By Lamees Hafeez, UK. I am a proud Muslim Woman, not a “raghead”- though appearances may be deceiving considering I have just cycled the past 4 miles in a very rainy Manchester, on a not so flat road, with the (…)
As France implements its new law, I can’t help to reflect upon, in this case- the ironic words of the French Enlightenment philosopher- Voltaire.(...)
The heated topic and discussion of integration is never one I choose to enter. I see no use in it. Why? It’s simple. The third generation of Muslims are an integral part of what makes Western society – they are (…)
Do you know Boutbila ? This character that brings many memories back and remains rooted in the Tunisian heritage. A character that almost becomes inseparable from the month of Ramadan! Boutbila, the awakener, with his typical instrument, who brings to (…)
Orwell and Huxley wrote two prophetic novels of dystopia whose concepts are commonly invoked in political commentary as a way of alerting and warning against their possible fulfillment. Though Orwell’s 1984 is the much more heralded, and though we, as (…)
Once off the plane, the pilot announces a humid 42°c temperature. Summer is hot in Tunis. My first steps on the motherland soil and already a wet breeze lightly caressed my cheek as a welcome. Other passengers trudge off the place, (…)
‘A Pakistani Muslim and an Israeli Jew. One confined room. Many cameras. The name of the game: discuss each other’s stereotypes. There’s only one way this show can go, right? Wrong.’ By Lamees Hafeez, from Manchester (United Kingdom)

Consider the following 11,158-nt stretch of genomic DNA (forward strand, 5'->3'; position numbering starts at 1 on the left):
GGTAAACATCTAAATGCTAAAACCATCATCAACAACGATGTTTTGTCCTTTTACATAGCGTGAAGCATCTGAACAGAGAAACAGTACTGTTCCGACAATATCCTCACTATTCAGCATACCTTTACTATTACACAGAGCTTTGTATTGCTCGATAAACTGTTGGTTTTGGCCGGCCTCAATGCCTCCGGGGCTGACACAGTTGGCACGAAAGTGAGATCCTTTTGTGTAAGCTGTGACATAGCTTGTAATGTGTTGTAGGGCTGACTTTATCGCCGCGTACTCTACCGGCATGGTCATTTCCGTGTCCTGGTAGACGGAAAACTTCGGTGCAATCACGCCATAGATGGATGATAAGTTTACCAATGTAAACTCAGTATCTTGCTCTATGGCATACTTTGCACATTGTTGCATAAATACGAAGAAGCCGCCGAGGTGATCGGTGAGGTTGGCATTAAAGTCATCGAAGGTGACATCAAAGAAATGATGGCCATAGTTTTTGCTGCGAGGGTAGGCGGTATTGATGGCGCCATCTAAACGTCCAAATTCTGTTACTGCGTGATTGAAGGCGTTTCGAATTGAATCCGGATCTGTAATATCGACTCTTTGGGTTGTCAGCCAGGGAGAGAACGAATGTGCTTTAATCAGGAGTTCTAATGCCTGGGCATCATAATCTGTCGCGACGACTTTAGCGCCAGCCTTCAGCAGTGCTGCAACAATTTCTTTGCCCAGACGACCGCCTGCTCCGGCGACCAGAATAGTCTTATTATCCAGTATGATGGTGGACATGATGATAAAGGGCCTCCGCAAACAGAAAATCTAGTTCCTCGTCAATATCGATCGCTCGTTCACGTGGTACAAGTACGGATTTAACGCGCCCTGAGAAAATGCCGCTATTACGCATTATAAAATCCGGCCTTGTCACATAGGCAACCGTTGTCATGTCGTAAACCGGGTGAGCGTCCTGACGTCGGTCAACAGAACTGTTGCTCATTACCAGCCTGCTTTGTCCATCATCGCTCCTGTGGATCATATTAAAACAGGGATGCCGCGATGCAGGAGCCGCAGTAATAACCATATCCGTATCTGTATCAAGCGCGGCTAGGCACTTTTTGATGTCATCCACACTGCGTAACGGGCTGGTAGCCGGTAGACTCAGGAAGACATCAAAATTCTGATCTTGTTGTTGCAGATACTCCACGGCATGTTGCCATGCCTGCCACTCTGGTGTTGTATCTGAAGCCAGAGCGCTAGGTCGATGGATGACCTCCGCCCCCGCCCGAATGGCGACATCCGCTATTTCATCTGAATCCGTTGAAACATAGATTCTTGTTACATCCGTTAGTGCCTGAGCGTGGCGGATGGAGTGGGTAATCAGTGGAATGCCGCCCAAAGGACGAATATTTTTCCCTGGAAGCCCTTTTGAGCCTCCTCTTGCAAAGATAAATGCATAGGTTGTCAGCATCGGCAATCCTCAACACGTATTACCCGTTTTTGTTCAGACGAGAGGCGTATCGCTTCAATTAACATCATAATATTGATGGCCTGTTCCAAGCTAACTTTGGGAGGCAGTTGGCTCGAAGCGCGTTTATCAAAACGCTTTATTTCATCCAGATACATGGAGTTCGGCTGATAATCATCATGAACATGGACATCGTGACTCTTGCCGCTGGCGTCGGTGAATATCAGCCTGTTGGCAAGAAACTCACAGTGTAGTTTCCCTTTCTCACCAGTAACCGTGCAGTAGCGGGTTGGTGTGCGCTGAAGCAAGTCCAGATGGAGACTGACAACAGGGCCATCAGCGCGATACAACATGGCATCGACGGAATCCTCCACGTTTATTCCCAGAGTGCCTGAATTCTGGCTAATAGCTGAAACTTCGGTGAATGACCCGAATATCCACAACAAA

The face of modern terrorism? Or just another stereotype? My condolences to the people of Norway who have now also become victim to the whims of terrorism which is fast becoming a less exclusive club of cities subject to such (…)
The attire suggests an Arab origin: a red tarbuch on the head, a white sulham hanging down the back from the shoulders. The faces raise doubts. Are the soldiers Arabs or Europeans, or maybe both? But despite the strong first impression, the parading troops are not Arab, or at least do not belong to an Arab army.
It’s now nearly about 6 months ago when everyone talked about the catastrophe Fukushima. Today it seems to be almost out of our minds. Even though it already has been the second incident of its kind. In Japan they are still fighting to get the damaged reactors under control. First Tschernobyl and now recently Fukushima. Both of them had and still have disastrous consequences for their close environment and its people.
The birth rate is still dropping, the greying of society is reaching peak levels and there is a lack of highly educated staff. While the people they have educated no longer feel like serving the country that makes them feel unwelcome.
As France implements its new law, I can’t help to reflect upon, in this case- the ironic words of the French Enlightenment philosopher- Voltaire.